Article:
How To Tell If Your Propane Tank Is Expired

Last Updated on April 15, 2023

Did you know that the propane tanks you use to cook on your gas grill have an expiration date? Using an old propane tank could be dangerous so in this article we’ll explain how to tell if your propane tank is expired so you can be sure it’s safe to use.

For many years, I had no idea that propane tanks have an expiration date. But it does make sense when you think about it. Nothing lasts forever, right?

You’ve probably seen some old and rusty propane tanks laying around and never gave them a second thought. I remember one time I helped my buddy clean out his parent’s house after his dad died and we found an old propane tank that was so rusted we joked that it must have been on the Titanic.

But seriously, how do you know if your propane tank is expired?

Propane tanks are built to last for 12 years from the date of manufacture. When they reach age 12 they need to be taken out of service or recertified. If recertified they can be used for another 5 to 10 years. You can find the manufactured date stamped onto the collar or handle of the propane tank.

The picture below shows the propane tank that is currently attached to my Blackstone griddle. As you can see it was manufactured in January 2012. This particular tank also has a warning that it is only qualified for use within 12 years of the manufacture date.

Not all propane tanks have that message, but all tanks should have the date of manufacture stamped on it. Simply add 12 years to the date and you know exactly when the tank expires.

Below is another propane tank I have in my backyard waiting to be refilled. This one has a manufactured date of July 2022, so I can expect many more years of use out of this one.

What To Do With An Expired Propane Tank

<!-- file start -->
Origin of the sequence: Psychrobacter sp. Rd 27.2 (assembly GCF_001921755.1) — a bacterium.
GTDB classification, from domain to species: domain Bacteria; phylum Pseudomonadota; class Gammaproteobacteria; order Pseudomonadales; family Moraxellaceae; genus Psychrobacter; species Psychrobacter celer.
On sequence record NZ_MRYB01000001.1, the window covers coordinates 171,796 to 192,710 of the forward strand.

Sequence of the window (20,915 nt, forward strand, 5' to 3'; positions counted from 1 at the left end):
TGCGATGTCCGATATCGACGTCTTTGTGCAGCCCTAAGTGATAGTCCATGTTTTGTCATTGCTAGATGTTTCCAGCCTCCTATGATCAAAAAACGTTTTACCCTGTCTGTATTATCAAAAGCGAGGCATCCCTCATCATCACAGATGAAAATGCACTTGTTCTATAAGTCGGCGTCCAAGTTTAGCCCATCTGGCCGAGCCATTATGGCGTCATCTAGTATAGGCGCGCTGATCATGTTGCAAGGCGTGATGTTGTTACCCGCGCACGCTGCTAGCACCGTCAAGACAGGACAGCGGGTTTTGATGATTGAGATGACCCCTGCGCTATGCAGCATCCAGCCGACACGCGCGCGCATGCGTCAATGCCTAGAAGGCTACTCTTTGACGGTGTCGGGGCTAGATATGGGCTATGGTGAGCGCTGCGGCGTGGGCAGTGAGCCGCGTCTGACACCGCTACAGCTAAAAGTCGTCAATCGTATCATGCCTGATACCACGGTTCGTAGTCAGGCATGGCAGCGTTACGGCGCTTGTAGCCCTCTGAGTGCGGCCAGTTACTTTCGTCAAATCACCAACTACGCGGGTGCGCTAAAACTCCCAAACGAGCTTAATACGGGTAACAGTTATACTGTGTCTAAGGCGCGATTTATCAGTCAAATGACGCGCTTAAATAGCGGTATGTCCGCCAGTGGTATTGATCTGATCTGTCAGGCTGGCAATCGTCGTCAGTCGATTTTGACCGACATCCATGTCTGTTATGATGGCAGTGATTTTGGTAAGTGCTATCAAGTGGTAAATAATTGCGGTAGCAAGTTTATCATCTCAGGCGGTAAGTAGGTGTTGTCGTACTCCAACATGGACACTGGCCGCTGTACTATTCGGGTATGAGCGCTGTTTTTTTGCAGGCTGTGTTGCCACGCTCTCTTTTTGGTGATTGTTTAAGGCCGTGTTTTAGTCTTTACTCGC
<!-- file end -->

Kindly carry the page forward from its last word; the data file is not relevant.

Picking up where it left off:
If you have a propane tank that has reached its expiration date you can either have it recertified for continued use or exchange it for a newer tank.

Propane Tank Recertification

To have your tank recertified, you’ll need to find a place that is authorized to inspect it. Propane tanks are regulated by the U.S. Department of Transportation and you can use their site to search for re-qualifier locations near you.

Look how many locations are within 100 miles of me:

Some locations only do a visual inspection where they check the tank for rust, corrosion, dents, cracks, and bulges. They ensure the foot ring at the bottom of the tank and the collar that protects the valve are in good shape. They also inspect the valve to make sure it doesn’t leak.

Others do more in-depth stress testing using either Volumetric Expansion or Proof-Pressure testing. The details of those testing methods are outside the scope of this article, but they are considered more stringent than a simple visual test.

Assuming your tank passes inspection, the re-certifier will either add a sticker to the collar or stamp a new date on it. If they only inspected it visually, the tank will be certified for an additional 5 years. If they did the more stringent testing the re-certification will last 10 years.

Propane Tank Exchange

Another option is to exchange your expired tank for a newer one. Many garden centers and stores like Home Depot, Lowes, and Walmart offer tank exchanges for around $19 to $25.

Generally I prefer getting my tanks refilled because exchanging your tank is usually a bad deal. But this is one occasion where exchanging your tank works to your benefit.

Just drop off your old, expired propane tank and swap it for one with a more recent date. Now that you know where to look, finding a newer tank will be no problem!

The stores won’t care if the tank you drop off is expired because they’re just sending it back to the gas company. They’ll do their own inspection and recertify it or take it out of service if it’s in bad shape.